Health care providers cannot disclose protected health information without patient authorization. Patients grant authorization through a signed form that contains the names of those who will disclose and receive the PHI, an expiration date or event, details on what PHI the covered entity will disclose and for what reason, and the right to revoke clause. The document is not valid unless it contains each of these components, but health care professionals frequently neglect to include the right to revoke clause.
The right to revoke clause is a statement that tells patients that they may legally void their approval for a covered entity to use and disclose PHI. The patient must also have access to directions on how to revoke authorization. Using or disclosing PHI without that statement included on the authorization constitutes a HIPAA violation.
How HIPAA Help Center can assist in including the right to revoke clause
Covered entities often neglect to include the right to revoke clause in authorizations due to a lack of knowledge on HIPAA compliance. The Training module walks all workforce members through compliance details, educating everyone on all aspects of the law. Additionally, the Learning Management System’s assignment and tracking capabilities let practices know who has completed training. The application also requires awareness training every quarter to ensure that practices remain informed.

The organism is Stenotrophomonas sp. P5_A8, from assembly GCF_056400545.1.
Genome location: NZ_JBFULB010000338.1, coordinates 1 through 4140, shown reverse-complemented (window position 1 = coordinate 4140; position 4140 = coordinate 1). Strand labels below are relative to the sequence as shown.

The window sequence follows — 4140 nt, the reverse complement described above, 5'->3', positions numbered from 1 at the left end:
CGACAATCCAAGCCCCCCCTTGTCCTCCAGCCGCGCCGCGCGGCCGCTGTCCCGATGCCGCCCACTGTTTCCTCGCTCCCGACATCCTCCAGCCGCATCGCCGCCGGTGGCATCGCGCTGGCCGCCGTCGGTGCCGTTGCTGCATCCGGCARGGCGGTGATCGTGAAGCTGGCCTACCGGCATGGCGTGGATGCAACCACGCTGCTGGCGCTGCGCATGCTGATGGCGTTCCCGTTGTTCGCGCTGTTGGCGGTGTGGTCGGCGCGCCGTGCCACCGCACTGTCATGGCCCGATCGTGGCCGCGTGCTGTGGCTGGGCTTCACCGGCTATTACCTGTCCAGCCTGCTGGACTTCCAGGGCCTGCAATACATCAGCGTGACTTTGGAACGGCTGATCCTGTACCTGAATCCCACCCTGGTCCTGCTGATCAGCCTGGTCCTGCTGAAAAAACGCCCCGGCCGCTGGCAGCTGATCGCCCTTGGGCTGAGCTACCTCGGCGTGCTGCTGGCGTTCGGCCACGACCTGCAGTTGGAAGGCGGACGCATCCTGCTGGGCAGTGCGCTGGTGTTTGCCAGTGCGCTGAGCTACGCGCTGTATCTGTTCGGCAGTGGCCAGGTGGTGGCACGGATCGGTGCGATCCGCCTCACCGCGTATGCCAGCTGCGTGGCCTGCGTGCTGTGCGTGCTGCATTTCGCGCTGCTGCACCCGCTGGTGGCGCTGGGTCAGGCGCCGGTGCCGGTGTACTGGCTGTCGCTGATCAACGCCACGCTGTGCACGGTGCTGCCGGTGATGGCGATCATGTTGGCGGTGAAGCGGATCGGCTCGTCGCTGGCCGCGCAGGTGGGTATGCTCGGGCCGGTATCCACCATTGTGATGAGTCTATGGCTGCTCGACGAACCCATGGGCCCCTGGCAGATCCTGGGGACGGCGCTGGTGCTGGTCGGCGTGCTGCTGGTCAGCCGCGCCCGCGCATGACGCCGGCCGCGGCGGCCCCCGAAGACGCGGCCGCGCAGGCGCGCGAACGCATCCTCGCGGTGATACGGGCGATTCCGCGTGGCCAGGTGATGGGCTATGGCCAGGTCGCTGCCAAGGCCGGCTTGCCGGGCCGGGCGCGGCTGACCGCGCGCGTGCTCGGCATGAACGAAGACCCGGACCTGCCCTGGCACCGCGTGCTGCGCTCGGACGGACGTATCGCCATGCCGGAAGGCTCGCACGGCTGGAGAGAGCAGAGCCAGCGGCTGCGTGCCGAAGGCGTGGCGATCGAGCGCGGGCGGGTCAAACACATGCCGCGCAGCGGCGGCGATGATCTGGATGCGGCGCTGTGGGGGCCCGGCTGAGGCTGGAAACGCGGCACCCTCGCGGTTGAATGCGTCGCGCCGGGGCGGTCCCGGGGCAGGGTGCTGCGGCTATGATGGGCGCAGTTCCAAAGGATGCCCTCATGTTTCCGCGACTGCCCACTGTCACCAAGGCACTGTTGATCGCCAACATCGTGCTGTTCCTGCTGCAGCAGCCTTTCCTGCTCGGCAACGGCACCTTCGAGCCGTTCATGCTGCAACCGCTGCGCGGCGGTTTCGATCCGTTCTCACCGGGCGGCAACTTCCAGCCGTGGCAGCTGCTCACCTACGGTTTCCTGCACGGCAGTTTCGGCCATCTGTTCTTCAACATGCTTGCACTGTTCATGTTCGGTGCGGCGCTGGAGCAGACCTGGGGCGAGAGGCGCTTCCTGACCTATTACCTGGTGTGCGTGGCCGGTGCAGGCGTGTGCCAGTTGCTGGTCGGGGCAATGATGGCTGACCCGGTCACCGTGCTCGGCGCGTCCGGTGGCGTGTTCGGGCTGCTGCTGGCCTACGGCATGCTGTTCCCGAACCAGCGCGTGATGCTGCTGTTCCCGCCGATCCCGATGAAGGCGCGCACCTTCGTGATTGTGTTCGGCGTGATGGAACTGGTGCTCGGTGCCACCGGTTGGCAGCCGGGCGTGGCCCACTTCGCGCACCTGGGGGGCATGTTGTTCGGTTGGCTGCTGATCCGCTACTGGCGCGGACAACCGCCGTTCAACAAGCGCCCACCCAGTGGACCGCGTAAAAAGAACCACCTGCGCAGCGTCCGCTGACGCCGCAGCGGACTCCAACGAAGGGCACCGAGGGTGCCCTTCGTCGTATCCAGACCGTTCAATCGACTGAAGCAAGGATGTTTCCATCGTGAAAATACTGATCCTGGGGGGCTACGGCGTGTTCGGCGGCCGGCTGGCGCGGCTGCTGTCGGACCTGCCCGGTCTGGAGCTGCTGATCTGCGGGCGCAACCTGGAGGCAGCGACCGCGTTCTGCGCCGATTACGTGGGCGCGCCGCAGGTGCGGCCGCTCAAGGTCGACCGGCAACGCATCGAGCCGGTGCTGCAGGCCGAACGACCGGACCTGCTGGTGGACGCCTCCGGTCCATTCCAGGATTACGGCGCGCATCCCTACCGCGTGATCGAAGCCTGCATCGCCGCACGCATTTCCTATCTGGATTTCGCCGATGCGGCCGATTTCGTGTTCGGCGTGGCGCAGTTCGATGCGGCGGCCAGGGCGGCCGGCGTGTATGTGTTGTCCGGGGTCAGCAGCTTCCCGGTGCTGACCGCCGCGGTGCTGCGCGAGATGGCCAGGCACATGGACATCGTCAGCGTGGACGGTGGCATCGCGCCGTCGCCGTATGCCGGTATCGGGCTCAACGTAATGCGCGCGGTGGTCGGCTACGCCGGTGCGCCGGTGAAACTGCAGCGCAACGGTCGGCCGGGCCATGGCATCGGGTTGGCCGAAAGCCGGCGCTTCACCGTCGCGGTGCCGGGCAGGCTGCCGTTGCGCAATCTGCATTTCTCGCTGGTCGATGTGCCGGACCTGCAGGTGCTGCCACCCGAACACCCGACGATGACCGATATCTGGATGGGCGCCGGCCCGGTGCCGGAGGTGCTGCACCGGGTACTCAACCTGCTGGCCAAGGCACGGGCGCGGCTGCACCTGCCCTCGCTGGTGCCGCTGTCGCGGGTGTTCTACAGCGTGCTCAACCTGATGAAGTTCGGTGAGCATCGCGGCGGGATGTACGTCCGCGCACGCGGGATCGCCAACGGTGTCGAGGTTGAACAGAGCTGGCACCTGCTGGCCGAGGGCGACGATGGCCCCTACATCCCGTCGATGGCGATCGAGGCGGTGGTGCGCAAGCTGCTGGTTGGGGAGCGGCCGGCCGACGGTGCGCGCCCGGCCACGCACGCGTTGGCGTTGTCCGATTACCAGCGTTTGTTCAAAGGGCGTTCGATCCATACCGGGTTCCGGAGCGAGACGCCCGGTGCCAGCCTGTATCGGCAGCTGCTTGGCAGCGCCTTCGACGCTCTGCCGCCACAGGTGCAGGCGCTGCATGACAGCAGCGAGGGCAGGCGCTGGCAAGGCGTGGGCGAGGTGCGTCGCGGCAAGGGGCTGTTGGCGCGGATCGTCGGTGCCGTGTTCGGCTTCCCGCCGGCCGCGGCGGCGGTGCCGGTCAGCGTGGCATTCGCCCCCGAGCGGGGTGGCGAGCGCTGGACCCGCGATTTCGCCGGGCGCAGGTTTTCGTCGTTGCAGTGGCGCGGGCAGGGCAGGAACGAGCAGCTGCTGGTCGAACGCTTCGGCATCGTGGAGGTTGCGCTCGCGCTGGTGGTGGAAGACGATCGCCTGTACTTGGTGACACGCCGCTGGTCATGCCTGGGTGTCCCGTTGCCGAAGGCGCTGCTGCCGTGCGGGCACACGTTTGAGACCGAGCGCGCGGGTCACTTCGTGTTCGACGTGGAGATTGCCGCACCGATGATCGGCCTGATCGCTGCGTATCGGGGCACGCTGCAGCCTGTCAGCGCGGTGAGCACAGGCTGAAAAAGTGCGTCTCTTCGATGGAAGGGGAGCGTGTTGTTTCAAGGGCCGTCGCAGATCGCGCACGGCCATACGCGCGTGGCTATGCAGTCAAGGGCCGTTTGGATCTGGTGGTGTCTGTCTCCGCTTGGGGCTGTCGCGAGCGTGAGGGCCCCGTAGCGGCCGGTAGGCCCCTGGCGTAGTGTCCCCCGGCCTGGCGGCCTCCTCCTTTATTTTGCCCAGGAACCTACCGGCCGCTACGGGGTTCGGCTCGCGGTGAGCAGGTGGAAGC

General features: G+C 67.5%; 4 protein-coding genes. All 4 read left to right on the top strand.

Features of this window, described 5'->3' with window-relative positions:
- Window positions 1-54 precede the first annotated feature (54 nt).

Frequently asked questions about including the right to revoke clause:
Must covered entities include directions on how to revoke with the right to revoke statement?
Covered entities must provide patients with instructions on how to revoke their authorizations, but those details do not need to be on the authorization form itself. However, a covered entity can list directions alongside the right to revoke clause if it so chooses. If the authorization document does not outline the process, covered entities must provide it elsewhere, such as on the Notice of Privacy Practices.
Can covered entities use written authorizations provided by patients?
These authorizations are typically not valid, as they usually do not contain the right to revoke clause. Even if the patient specifically writes the document, it still needs this statement. Releasing PHI otherwise would constitute a violation.
How can a patient revoke authorization?
Patients must submit revocations in writing, and they are effective upon receipt by the covered entity. Your practice must also document these refusals and have them available for audits. HIPAA Help Center's Audit Readiness module helps covered entities secure all necessary documents ahead of time.